than secondary market research, but it always saves you money in the long run, because you
narrow down your audience and focus only on the features that they’re interested in. For example, Martin wants to introduce a new
sandwich at his popular food truck: a double-bacon BLT with garlic aioli and truffle oil. Before rolling it out, he asks his existing
customers to fill out a survey, posts some polls on his company’s social media accounts,
and just to be really thorough, pays a web service to get survey responses from the types
of people who frequent food trucks. Lo and behold, he finds that people who tend
to like bacon DON’T like truffle oil (because it’s disgusting). He almost wasted a lot of money on an expensive
ingredient that would’ve actually lowered sales. Thanks, Primary Market Research! Many experienced market researchers will tell
you that when it comes to collecting data, nothing beats face-to-face conversations. That’s because customers are humans with
emotions, and the most successful products are ones that solve a pain. “Market pains” are anything that causes
frustration or inconvenience in a consumer. It’s a problem that your product could potentially
solve, and the best way to find it is talking directly to people. Big companies conduct interviews with lots
of people of varying demographics and regions, but just because you can’t afford that doesn’t
mean you shouldn’t talk to people when you can. But—don’t bother asking your friends and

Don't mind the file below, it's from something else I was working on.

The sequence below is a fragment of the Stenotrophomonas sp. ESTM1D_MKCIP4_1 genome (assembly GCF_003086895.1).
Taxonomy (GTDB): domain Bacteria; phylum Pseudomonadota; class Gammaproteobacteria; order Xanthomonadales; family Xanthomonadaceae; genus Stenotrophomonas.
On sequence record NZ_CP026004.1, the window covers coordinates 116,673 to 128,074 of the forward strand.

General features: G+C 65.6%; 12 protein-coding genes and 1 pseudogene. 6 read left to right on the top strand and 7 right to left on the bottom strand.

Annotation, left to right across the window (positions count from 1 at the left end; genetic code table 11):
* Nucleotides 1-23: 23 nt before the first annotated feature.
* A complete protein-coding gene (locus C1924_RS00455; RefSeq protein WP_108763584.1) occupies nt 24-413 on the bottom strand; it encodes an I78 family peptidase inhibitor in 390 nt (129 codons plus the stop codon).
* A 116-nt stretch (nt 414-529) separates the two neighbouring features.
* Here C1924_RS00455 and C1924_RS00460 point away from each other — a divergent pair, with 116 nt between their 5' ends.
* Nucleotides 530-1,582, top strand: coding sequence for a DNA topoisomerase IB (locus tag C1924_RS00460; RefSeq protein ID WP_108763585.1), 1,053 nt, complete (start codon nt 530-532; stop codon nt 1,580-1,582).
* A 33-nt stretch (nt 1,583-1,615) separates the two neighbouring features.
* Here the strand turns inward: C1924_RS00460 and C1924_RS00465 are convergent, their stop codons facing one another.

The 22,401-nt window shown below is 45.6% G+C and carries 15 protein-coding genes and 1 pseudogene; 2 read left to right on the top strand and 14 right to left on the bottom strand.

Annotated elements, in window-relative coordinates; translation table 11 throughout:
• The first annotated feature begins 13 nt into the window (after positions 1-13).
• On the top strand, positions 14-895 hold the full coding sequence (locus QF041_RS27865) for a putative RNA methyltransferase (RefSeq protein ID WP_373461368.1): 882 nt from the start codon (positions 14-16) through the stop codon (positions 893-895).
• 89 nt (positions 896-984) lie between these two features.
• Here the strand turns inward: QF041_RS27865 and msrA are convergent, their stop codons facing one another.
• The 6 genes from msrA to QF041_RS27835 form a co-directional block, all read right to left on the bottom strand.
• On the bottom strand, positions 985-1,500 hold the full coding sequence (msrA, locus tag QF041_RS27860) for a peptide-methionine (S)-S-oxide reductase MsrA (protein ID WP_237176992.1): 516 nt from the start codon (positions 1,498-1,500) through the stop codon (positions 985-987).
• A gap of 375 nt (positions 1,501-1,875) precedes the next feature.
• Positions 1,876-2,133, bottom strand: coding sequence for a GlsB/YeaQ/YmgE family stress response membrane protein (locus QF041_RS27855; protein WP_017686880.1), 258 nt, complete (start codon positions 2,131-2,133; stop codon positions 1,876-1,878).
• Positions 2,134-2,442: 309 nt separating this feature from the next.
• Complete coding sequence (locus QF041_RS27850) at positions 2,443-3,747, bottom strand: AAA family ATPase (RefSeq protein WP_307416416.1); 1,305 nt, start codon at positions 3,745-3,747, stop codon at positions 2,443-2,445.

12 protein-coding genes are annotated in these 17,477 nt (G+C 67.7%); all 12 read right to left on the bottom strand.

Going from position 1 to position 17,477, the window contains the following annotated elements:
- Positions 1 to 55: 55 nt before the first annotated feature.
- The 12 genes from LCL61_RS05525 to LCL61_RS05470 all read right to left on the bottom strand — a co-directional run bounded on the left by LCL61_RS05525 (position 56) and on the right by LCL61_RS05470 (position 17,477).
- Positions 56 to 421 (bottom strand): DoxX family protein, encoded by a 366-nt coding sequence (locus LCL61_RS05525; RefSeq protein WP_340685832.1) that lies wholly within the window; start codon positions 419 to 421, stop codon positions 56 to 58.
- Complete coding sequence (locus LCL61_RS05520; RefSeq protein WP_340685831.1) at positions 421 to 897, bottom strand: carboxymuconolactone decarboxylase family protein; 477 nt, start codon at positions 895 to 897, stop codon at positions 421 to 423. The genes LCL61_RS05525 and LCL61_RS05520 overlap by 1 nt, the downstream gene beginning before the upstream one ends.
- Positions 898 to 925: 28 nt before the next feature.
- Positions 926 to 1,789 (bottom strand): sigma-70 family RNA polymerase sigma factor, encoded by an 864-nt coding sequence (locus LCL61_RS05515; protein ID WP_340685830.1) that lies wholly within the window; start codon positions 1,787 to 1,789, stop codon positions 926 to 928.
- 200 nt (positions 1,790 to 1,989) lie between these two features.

family! They’re likely to be nice and encouraging
when what you need is brutal honesty. For instance, Ruth starts taking her handmade
soaps to the local farmer’s market, and makes sure she strikes up a conversation with
anyone who’ll give her the time. She notices a trend in people who say they
wouldn’t buy handmade soap online because they’re concerned about the packaging waste. Aha, market pain! She decides to make sure all her packaging
is made from recyclable materials—and that it’s mentioned prominently in the advertising. For the truly introverted entrepreneur, the
internet does offer a sneaky shortcut to finding market pain: the dreaded comments section. If your competitor has one, you’ll find
people happy to complain about drawbacks or features they wish the product had. There’s even a successful electronics company
that has made its whole business model developing products based on complaints in Amazon reviews. “I love this nose hair trimmer but I wish
it was waterproof!” Bam, market pain. This is a very generalized overview of market
research. There’s a lot more to it: industry lifecycle,
market penetration, federal regulations— Oh shoot! I forgot to check if animal cosmetics require
FDA approval! Thankfully, there are a lot of resources out
there. The Small Business Administration provides
lists of organizations that offer free market reports, and can help connect you with a counselor
or advisor. But be careful of business coaches who think
their job is to just be your cheerleader. While this encouragement is nice, you don’t want
to be encouraged off a cliff. Ooh! The results of my survey are in! The percentage of dog owners who say they’d
be interested in Groom is… 4%. Maybe I shouldn’t take out that loan just
yet. And that’s the most important part of market
research: objective honesty. No matter how much you love your idea, if
the research tells you otherwise, well… that can be a good thing! It means you just saved yourself a lot of
money and effort. And freed up your time to develop an idea
that will work. And that’s our two cents! Thanks to out patrons for keeping Two Cents financially healthy. Click the link in the description if you’d like to support us on Patreon. If you’ve ever conducted market research,
share your experience with us in the comments!